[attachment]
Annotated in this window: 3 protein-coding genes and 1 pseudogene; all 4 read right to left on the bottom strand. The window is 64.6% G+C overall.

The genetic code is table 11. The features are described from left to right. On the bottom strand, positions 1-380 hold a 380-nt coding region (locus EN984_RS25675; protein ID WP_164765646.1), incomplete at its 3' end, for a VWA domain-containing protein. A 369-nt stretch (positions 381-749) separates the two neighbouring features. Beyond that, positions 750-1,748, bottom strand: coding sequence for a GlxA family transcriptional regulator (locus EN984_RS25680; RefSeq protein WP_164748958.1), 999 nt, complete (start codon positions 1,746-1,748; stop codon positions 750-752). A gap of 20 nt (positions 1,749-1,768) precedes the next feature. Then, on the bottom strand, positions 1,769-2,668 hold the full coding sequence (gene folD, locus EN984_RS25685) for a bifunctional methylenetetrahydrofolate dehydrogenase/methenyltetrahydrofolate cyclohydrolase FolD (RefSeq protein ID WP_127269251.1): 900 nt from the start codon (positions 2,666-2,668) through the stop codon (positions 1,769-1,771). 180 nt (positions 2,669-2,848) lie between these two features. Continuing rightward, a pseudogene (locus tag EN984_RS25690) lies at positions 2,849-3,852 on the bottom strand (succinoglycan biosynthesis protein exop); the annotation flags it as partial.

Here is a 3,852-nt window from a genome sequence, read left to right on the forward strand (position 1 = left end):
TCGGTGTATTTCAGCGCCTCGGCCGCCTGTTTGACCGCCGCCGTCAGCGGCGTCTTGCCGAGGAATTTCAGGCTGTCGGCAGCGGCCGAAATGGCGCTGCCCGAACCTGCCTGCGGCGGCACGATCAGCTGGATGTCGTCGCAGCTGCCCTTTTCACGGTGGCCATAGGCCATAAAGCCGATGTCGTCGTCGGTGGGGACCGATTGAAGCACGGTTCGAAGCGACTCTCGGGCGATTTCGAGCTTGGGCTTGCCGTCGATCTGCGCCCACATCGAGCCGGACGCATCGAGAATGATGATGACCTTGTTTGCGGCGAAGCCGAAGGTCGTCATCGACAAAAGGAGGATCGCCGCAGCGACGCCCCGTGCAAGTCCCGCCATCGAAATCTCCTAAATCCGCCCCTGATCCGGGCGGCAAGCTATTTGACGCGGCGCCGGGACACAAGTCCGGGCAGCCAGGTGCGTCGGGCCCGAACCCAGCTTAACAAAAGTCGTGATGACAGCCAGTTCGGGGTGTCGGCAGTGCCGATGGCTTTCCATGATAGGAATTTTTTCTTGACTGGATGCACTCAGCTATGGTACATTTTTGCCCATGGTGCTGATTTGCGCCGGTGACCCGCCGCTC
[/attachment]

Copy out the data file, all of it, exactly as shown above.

Annotated in this window: 3 protein-coding genes and 1 pseudogene; all 4 read right to left on the bottom strand. The window is 64.6% G+C overall.

The genetic code is table 11. The features are described from left to right. On the bottom strand, positions 1-380 hold a 380-nt coding region (locus EN984_RS25675; protein ID WP_164765646.1), incomplete at its 3' end, for a VWA domain-containing protein. A 369-nt stretch (positions 381-749) separates the two neighbouring features. Beyond that, positions 750-1,748, bottom strand: coding sequence for a GlxA family transcriptional regulator (locus EN984_RS25680; RefSeq protein WP_164748958.1), 999 nt, complete (start codon positions 1,746-1,748; stop codon positions 750-752). A gap of 20 nt (positions 1,749-1,768) precedes the next feature. Then, on the bottom strand, positions 1,769-2,668 hold the full coding sequence (gene folD, locus EN984_RS25685) for a bifunctional methylenetetrahydrofolate dehydrogenase/methenyltetrahydrofolate cyclohydrolase FolD (RefSeq protein ID WP_127269251.1): 900 nt from the start codon (positions 2,666-2,668) through the stop codon (positions 1,769-1,771). 180 nt (positions 2,669-2,848) lie between these two features. Continuing rightward, a pseudogene (locus tag EN984_RS25690) lies at positions 2,849-3,852 on the bottom strand (succinoglycan biosynthesis protein exop); the annotation flags it as partial.

Here is a 3,852-nt window from a genome sequence, read left to right on the forward strand (position 1 = left end):
TCGGTGTATTTCAGCGCCTCGGCCGCCTGTTTGACCGCCGCCGTCAGCGGCGTCTTGCCGAGGAATTTCAGGCTGTCGGCAGCGGCCGAAATGGCGCTGCCCGAACCTGCCTGCGGCGGCACGATCAGCTGGATGTCGTCGCAGCTGCCCTTTTCACGGTGGCCATAGGCCATAAAGCCGATGTCGTCGTCGGTGGGGACCGATTGAAGCACGGTTCGAAGCGACTCTCGGGCGATTTCGAGCTTGGGCTTGCCGTCGATCTGCGCCCACATCGAGCCGGACGCATCGAGAATGATGATGACCTTGTTTGCGGCGAAGCCGAAGGTCGTCATCGACAAAAGGAGGATCGCCGCAGCGACGCCCCGTGCAAGTCCCGCCATCGAAATCTCCTAAATCCGCCCCTGATCCGGGCGGCAAGCTATTTGACGCGGCGCCGGGACACAAGTCCGGGCAGCCAGGTGCGTCGGGCCCGAACCCAGCTTAACAAAAGTCGTGATGACAGCCAGTTCGGGGTGTCGGCAGTGCCGATGGCTTTCCATGATAGGAATTTTTTCTTGACTGGATGCACTCAGCTATGGTACATTTTTGCCCATGGTGCTGATTTGCGCCGGTGACCCGCCGCTC